The Vietnamese government aims to achieve an economic growth
rate of 6.7% next year, higher than an expansion of 6.3%-6.5% seen this year, although the scope for either monetary or fiscal easing is rather limited.
The figure was announced by Prime Minister Nguyen Xuan Phuc during a report read at the opening of a month-long sitting of the National Assembly on October 20.
Inflation is set at 4%, below a 5% target set for 2016, while the export turnover growth is projected to slow to 6%-7% next year given a dim outlook for global oil prices.
Notably, the state budget deficit as per GDP will be curbed at 3.5%, a considerable fall compared to figures of above 5% in recent years.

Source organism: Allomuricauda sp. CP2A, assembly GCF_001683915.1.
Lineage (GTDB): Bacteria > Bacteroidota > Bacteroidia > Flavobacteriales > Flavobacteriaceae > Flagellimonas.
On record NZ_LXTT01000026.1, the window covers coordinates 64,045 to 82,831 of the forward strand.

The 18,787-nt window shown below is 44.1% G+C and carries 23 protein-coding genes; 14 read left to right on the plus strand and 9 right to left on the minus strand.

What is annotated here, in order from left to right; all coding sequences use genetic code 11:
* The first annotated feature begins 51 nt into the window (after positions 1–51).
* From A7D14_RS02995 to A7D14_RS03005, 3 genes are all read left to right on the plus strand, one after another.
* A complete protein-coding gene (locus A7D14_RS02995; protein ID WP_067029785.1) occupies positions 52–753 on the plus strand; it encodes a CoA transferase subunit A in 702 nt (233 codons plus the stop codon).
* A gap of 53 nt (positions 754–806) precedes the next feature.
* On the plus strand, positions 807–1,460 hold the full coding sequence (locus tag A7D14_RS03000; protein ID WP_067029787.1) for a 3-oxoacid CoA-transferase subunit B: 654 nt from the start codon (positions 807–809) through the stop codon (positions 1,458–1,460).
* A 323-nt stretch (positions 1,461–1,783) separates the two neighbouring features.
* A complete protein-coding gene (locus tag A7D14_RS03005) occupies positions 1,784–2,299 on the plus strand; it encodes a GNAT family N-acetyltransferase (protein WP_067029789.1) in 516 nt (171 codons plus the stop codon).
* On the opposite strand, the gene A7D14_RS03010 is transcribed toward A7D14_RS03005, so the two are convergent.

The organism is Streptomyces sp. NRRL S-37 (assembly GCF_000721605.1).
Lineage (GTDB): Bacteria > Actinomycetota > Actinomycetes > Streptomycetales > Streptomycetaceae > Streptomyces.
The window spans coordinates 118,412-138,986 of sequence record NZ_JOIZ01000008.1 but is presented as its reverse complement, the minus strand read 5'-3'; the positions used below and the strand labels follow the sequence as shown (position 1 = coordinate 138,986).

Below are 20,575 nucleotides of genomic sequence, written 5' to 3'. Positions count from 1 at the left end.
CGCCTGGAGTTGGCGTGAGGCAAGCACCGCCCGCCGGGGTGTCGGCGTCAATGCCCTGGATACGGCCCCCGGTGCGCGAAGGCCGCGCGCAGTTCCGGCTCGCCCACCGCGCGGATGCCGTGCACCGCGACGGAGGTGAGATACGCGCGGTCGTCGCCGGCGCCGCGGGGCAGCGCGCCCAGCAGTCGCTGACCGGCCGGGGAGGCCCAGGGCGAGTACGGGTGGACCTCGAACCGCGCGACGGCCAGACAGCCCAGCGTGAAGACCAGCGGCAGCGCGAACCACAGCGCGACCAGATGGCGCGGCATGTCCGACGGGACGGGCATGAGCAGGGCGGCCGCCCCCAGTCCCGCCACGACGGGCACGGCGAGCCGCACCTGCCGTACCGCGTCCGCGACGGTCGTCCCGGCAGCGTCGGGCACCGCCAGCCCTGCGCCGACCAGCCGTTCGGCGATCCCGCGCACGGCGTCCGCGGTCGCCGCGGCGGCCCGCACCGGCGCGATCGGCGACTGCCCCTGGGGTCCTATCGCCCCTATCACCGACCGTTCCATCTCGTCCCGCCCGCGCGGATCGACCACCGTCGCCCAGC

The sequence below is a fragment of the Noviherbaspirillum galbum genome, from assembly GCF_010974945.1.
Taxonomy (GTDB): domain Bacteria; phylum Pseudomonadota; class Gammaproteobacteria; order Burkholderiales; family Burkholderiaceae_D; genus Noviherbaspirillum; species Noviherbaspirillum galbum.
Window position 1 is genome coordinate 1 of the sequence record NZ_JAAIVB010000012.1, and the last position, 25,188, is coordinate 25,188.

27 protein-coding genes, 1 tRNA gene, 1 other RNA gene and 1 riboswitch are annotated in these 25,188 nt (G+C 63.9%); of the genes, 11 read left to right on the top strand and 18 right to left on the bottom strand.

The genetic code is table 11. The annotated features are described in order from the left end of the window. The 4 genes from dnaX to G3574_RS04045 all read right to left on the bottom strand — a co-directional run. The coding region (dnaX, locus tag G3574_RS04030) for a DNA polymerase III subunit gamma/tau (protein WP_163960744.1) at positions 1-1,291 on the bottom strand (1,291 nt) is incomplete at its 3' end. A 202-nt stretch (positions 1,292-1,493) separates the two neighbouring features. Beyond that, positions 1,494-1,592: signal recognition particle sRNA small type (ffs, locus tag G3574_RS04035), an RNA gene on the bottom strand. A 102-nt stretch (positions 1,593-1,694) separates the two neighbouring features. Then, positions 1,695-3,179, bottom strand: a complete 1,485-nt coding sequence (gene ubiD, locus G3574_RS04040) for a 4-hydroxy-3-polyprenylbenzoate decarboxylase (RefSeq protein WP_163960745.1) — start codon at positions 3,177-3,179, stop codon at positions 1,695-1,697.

The local economy, hit by the worst drought in decades and low oil prices, grew 5.93% in the first three quarters of this year, forcing the government to slash its growth target to 6.3%-6.5% from the initial 6.7%.
Total outstanding loans in the banking system have expanded 11.24% since the end of last year while the country’s foreign exchange reserves have reached the all-time high of $40 billion plus, PM Nguyen Xuan Phuc said.
Many international financial institutions including the World Bank
and the Asian Development Bank (ADB
) have lowered their growth forecasts for Vietnam to 6.0%-6.2% this year due to a weak performance of the agriculture and mining sectors.